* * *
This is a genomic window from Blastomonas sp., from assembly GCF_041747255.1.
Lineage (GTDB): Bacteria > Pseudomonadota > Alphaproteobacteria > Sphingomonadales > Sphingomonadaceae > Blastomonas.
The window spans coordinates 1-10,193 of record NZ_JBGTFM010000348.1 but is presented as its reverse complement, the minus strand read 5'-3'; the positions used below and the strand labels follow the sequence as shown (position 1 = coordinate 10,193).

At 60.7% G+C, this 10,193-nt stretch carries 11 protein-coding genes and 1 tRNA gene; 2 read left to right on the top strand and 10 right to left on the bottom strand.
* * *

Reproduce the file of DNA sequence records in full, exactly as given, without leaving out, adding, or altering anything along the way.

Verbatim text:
This is a genomic window from Blastomonas sp., from assembly GCF_041747255.1.
Lineage (GTDB): Bacteria > Pseudomonadota > Alphaproteobacteria > Sphingomonadales > Sphingomonadaceae > Blastomonas.
The window spans coordinates 1-10,193 of record NZ_JBGTFM010000348.1 but is presented as its reverse complement, the minus strand read 5'-3'; the positions used below and the strand labels follow the sequence as shown (position 1 = coordinate 10,193).

At 60.7% G+C, this 10,193-nt stretch carries 11 protein-coding genes and 1 tRNA gene; 2 read left to right on the top strand and 10 right to left on the bottom strand.